Friday, 16 June 2006

Love and Marriage

"Almighty God created the races, white, black, yellow, Malay, and red and placed them on separate continents, and but for the interference with his arrangement there would be no cause for such [mixed race] marriages. The fact that he separated the races shows that he did not intend the races to mix,"
This little piece of enlightened rhetoric spouted from the revered lips of Caroline County Circuit Court Judge Leon Bazile in 1958 as he suspended the one year jail sentence against a newly wed mixed race couple; Suspended the sentence, that is, so long as the couple left the state and did not return together for a quarter-century… Talk about activist judges!

Mixed marriages were finally made legal in the US in 1967 after that same couple mentioned above did go into exile to a more liberal part of the country and went to court. This happened 39 years ago, on 12th June; the case was, aptly enough, Loving v. Virginia. The repercussions of this change in the law on the demographics of the country have been significant.

Doesn't the argument sound familiar, though? God (or rather those fortunate enough to be in the confidence) telling us, poor ignorant mortals, what marriage is and should be? Although it seems that, contrary to what we are now being told repeatedly, and following the same reasoning used today, albeit with a different conclusion, marriage was not always simply the union of a man and a woman… A law banning mixed marriages was fisrt passed in Maryland in 1661.

In the light of this week’s anniversary, George Bush’s recent remark that “Marriage cannot be severed from its cultural, religious and natural roots […]”, takes, I think, a different meaning altogether (although this is obviously not what he would want to say): Clearly that the religious right cannot reconcile itself with the idea of liberating marriage from cultural and religious constraint and simply have it recognised by the state a the caring and loving union of two individuals; that it is something to be regreted and that marriage SHOULD indeed be severed from its cultural, religious and natural roots.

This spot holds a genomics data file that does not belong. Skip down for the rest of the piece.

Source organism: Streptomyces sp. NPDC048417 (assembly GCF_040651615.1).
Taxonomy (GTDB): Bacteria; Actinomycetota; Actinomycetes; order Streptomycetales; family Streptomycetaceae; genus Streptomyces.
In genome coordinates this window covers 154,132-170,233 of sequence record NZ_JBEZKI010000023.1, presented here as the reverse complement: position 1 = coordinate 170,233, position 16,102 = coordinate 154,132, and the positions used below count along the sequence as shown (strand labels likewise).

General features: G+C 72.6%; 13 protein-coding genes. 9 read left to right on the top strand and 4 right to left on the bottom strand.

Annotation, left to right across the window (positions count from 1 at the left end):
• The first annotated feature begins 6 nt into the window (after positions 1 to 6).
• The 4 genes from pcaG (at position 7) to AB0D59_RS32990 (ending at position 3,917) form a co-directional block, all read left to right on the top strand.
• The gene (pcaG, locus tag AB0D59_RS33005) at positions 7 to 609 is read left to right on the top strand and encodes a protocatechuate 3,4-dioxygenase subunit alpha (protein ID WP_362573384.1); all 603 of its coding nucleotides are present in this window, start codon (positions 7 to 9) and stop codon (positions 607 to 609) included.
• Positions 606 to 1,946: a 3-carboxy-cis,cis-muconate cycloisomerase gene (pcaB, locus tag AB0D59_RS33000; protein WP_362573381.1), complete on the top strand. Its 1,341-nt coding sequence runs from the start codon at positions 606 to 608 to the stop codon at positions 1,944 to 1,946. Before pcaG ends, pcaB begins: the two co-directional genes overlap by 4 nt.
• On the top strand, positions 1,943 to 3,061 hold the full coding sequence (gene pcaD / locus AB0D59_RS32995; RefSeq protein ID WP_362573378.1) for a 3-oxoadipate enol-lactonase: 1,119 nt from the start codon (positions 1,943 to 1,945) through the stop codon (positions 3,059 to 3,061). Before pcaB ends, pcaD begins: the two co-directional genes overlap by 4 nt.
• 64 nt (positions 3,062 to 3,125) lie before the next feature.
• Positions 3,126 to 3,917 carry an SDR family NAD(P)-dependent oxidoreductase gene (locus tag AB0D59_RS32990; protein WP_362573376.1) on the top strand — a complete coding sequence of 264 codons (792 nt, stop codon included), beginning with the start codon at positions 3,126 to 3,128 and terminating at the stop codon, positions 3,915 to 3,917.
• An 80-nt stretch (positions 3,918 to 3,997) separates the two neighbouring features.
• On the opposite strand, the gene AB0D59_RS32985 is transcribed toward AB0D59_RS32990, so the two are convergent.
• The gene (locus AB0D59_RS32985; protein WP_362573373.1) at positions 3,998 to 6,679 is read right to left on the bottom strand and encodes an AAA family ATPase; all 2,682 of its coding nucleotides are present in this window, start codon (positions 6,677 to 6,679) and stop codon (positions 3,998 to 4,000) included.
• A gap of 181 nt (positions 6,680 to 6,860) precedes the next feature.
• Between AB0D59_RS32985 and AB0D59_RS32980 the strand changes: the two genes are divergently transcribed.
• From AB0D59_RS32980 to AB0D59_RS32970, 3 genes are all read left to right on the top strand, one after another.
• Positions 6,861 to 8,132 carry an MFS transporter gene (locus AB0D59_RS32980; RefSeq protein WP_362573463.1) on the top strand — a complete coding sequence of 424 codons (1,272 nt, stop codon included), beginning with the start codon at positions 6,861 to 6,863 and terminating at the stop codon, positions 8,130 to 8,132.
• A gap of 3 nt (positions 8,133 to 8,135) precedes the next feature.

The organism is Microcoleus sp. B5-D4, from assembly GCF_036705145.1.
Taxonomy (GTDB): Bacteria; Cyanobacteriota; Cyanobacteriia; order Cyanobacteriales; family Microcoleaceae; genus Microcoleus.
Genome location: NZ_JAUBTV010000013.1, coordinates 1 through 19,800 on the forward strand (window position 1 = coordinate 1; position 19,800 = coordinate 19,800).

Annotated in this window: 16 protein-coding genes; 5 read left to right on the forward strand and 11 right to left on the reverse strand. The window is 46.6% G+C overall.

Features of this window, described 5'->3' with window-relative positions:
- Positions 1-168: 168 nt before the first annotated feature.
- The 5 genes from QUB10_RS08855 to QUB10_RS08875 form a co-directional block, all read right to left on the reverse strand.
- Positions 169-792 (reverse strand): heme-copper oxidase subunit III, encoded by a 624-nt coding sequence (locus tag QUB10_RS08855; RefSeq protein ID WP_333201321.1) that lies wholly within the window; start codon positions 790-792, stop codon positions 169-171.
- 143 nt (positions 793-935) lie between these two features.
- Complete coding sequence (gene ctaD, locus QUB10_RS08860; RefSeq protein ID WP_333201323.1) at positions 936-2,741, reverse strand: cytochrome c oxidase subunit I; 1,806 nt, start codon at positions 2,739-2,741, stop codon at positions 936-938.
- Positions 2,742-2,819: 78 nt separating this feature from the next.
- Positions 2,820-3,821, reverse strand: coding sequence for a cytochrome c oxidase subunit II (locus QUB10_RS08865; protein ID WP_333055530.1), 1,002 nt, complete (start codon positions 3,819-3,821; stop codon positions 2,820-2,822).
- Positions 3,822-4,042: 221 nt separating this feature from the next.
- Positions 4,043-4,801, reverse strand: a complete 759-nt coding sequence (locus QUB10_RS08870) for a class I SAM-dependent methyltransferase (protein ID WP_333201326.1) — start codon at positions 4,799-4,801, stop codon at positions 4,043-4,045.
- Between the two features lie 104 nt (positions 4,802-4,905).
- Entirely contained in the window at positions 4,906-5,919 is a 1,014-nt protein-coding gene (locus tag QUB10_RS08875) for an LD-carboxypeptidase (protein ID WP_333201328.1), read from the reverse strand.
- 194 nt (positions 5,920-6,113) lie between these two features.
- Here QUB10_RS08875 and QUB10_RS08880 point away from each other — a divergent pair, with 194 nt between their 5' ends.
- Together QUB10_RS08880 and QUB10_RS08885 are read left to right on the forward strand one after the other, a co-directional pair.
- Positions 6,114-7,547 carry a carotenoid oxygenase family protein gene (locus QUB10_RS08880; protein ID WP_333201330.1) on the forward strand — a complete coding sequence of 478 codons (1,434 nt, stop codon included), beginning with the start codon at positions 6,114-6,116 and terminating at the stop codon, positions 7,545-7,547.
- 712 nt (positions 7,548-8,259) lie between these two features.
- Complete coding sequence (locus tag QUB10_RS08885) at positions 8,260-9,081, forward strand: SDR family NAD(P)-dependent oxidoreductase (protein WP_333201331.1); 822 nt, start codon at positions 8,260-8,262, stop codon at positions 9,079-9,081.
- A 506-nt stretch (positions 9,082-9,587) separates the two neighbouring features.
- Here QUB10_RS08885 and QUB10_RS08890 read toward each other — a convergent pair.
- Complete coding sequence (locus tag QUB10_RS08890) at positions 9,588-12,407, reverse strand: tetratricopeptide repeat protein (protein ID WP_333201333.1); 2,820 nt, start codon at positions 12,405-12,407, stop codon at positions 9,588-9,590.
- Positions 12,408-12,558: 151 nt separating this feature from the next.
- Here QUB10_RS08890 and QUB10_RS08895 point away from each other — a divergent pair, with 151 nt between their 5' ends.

Marriage, by its very nature as a human institution, is steeped into cultural and religious contradictions and I don’t think looking back at what the institution has been over the years can help define what it should be in our time. If anything history will tell us that bigotry and religious hypocrisy were as vocal on the subject as it is now. Rather, the state should create the circumstances to liberate the institution as much as possible of any partisan influence. This will certainly not be achieved by restricting it to the union of a man and a woman. If we heed God’s message in the Bible has a duty to go forth and multiply; why not limit marriage to the union of fertile heterosexual couples, since marriage is apparently there only for the bringing up of children?

This story is also a reminder, if one is needed, that racism and homophobia are the two sides of the same coin kept into a brimming purse labelled ignorance.


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